COVID-19 has put cities in the limelight, due to their role as epicenters of the pandemic (cities concentrate 95% of reported COVID cases, according to the UN). Their size, high level of connectivity and urban overcrowding make them particularly vulnerable to the spread of infectious diseases. On the other hand, the density and infrastructure of cities, as well as the municipal authorities’ proximity to the population allow them to swiftly intervene and provide public health services in an effective manner, when they have the resources, capacity and powers to do so.

Cities have benefitted from significant attention in relation to the COVID-19 crisis and there is a momentum to seize to further discuss their role in preventing and responding to diseases beyond the public health emergency and in promoting health and well-being more generally.

The influence of cities and urban settings on health is well known. Indeed, living conditions are significant determinants of the health of urban dwellers, including in the areas of housing (this includes the presence of slums and informal settlements in and around cities), employment, education, food, access to water and sanitation, transport, physical activity, access to green spaces, air pollution, noise and healthcare infrastructure.

Tackling determinants of health requires action at local level, because cities have the ability to shape the environment in which people are born, grow, live, work and age. As the closest level of governance to individuals and communities, municipal authorities are uniquely placed to improve determinants of health through a multisectoral approach (engaging all relevant sectors of society, including beyond traditional health partners) and multi-level governance (working in partnership with other levels of government) to achieve positive health outcomes for all.

While the COVID-19 pandemic has caused a major socio-economic crisis worldwide, local authorities have seized this opportunity to take bold measures to improve some determinants of health. For instance, the extension of bike lanes in many cities is a concrete measure to move around and respect social distancing, while promoting physical activity, reducing noise and air pollution at the same time. At the recent Forum of Mayors,

Mayors of the UNECE region expressed their aspiration to build healthy cities by creating environments which improve the physical, mental and environmental health of their communities. In this regard, several mayors referred to their efforts to implement the concept of the “15-minute city” – i.e. a city where essential needs of urban dwellers can be met in less than a 15-minute walk or bike ride – which has thus been given significant momentum with the COVID-19 pandemic.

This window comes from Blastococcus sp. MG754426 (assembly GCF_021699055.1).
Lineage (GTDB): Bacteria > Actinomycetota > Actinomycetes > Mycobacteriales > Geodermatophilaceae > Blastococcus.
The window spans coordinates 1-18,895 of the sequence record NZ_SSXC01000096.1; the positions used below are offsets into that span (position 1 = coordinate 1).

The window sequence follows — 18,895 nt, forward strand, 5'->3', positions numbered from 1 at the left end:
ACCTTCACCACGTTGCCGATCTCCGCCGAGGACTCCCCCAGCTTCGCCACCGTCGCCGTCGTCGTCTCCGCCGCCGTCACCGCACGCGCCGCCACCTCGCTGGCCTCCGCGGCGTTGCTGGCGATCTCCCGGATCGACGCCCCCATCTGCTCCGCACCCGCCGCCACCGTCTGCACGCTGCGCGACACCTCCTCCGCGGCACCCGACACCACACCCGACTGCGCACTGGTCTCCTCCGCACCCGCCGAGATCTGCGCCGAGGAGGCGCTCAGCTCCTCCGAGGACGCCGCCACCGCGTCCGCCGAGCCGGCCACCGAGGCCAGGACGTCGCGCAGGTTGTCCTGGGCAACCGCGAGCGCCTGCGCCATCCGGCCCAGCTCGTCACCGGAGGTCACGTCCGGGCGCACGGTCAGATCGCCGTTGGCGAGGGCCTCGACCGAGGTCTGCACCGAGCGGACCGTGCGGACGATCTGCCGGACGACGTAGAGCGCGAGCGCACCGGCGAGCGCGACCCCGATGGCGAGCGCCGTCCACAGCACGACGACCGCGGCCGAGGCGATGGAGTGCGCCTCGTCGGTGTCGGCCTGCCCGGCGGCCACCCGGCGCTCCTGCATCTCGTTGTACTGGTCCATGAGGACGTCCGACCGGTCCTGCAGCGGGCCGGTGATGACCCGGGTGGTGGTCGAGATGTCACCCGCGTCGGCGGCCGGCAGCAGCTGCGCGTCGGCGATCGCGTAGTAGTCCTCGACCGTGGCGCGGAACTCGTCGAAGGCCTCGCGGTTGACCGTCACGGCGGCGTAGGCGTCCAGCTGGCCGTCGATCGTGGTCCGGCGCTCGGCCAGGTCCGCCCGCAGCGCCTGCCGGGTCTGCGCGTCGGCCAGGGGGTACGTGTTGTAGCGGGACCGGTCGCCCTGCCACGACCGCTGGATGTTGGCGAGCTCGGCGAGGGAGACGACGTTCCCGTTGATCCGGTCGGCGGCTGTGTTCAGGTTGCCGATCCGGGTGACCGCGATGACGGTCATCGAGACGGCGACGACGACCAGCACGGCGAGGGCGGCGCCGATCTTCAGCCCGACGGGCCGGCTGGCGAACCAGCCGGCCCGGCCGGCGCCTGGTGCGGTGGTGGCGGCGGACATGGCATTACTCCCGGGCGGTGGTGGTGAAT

Objectives of the meeting:

  • Hear from municipal authorities and urban experts what measures have been taken to positively influence determinants of health; what can be replicated and scaled-up;
  • Hear from WHO about the Healthy Cities initiative, in particular with regard to the COVID context;
  • Discuss what are the best avenues to promote a multi-sectoral approach to well-being;
  • Discuss what are the best avenues to put this important issue on the agenda of international health policy debates in Geneva.

Guiding questions:

  • What are the competencies of your city(ies) in relation to health and well-being?
  • What concrete measures have been triggered by COVID (opportunities) and what are the main challenges in terms of influencing urban determinants of health in a COVID world?
  • How do municipal authorities ensure that healthy choices are easy for urban dwellers?
  • Where does WHO stand in terms of the Healthy Cities initiative? Lessons learnt?
  • How to ensure involvement of all relevant stakeholders in the local policies and programs related to urban determinants of health?
  • How is health policy articulated across the different levels of government in your country?


  • Introductory Video-message – Evelyne de Leeuw, University of New South Wales, Australia
  • Dagur B. Eggertsson, Mayor of Reykjavik, Iceland  
  • Anuela Ristani, Vice Mayor of Tirana, Albania
  • Charlotte Marchandise- Franquet, former deputy Mayor, Rennes, France
  • Graham Alabaster, Head of UN Habitat office in Geneva
  • Monika Kosinska, WHO Europe Healthy Cities

Time and Registration zoom link

  • 3 December, 10h00 to 11h30 (Geneva time)
  • S'inscrire here
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